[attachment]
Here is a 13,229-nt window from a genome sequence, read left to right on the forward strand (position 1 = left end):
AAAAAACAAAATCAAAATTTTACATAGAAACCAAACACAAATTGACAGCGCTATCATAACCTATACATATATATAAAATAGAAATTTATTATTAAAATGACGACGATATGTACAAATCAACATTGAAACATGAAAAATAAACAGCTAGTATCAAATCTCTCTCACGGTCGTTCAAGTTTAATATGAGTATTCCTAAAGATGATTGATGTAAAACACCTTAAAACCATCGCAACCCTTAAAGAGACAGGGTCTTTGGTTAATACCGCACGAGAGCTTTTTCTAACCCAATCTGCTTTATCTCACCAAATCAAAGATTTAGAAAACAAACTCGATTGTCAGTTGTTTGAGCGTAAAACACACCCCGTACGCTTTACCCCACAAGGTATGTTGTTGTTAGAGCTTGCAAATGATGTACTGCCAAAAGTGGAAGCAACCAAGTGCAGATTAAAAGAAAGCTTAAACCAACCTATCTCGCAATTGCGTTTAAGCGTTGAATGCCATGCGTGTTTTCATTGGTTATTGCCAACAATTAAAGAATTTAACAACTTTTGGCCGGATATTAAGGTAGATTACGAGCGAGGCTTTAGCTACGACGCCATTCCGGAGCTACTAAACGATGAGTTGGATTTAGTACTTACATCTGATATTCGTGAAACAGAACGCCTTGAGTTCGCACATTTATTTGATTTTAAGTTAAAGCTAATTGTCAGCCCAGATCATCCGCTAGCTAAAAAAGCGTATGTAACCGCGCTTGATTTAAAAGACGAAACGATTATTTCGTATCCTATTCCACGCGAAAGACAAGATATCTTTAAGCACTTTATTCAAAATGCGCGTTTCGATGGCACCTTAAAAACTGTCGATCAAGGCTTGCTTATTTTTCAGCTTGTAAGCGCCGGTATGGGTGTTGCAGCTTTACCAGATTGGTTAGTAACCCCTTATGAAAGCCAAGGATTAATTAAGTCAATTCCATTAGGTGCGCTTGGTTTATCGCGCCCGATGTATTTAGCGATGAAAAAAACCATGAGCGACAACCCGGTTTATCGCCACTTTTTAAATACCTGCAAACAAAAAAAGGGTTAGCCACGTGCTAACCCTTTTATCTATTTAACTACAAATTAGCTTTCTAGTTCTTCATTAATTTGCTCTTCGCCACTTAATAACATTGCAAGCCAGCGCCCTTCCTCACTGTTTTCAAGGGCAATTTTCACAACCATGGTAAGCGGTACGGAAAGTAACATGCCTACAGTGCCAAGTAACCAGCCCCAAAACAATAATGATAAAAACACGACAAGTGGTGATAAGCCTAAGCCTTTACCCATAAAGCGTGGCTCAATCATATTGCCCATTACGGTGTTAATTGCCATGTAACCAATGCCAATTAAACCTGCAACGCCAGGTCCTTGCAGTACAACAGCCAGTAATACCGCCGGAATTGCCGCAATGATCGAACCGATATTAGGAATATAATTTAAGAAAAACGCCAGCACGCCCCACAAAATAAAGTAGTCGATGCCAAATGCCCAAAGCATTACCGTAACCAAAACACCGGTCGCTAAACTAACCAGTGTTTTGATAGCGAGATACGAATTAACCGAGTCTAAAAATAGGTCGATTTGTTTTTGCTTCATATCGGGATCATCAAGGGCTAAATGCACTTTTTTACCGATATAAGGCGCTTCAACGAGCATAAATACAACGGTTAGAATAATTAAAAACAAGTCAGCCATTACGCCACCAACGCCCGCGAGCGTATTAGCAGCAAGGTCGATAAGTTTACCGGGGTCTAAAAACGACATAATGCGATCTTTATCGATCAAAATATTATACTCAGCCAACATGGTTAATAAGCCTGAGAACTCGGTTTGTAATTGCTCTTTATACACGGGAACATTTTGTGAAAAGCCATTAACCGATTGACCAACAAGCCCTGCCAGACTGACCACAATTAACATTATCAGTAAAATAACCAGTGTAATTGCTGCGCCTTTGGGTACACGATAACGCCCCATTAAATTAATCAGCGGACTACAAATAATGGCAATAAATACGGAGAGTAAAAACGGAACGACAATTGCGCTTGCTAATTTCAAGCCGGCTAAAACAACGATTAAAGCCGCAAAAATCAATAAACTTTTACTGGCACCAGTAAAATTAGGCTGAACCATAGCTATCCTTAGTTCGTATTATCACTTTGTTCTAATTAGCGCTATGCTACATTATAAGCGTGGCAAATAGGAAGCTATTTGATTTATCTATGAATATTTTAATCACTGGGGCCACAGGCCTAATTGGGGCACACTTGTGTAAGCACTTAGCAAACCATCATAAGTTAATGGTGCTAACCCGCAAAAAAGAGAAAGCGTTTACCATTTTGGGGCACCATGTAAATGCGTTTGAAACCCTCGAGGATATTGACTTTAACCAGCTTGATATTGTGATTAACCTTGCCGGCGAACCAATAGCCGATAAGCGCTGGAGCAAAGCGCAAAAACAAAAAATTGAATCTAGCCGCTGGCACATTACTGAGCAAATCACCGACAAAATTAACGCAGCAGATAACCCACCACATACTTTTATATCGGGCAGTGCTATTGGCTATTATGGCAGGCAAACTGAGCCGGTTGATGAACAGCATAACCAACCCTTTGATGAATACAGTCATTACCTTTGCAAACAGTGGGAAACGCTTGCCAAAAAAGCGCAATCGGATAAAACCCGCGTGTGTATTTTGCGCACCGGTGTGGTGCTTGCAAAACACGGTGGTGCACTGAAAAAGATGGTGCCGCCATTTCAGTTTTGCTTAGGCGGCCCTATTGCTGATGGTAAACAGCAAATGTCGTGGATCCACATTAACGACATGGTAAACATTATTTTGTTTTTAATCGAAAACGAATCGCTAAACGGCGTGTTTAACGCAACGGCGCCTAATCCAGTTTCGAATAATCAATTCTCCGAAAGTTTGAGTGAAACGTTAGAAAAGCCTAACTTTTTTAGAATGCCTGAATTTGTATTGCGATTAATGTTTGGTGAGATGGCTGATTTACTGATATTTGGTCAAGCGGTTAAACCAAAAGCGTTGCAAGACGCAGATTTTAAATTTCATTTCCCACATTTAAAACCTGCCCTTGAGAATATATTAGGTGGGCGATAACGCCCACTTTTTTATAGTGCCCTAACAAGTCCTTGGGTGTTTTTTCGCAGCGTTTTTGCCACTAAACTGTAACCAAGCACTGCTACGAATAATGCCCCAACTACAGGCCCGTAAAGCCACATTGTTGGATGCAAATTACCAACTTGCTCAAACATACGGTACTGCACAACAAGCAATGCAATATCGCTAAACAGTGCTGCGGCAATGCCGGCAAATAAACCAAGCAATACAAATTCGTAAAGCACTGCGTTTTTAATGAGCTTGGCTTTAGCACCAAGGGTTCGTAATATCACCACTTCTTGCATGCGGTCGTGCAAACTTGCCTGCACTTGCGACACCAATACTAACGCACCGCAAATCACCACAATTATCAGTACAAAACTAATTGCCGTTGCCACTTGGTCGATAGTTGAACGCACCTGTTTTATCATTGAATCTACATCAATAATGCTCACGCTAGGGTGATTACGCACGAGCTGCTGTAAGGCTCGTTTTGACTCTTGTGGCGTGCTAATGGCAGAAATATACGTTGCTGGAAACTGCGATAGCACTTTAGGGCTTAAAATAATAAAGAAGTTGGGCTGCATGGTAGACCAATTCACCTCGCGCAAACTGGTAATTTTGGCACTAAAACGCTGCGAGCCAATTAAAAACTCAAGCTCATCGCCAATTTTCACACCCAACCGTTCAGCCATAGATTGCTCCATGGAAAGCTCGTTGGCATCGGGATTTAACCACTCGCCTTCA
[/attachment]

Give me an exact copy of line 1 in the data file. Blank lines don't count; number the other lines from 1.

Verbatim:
Here is a 13,229-nt window from a genome sequence, read left to right on the forward strand (position 1 = left end):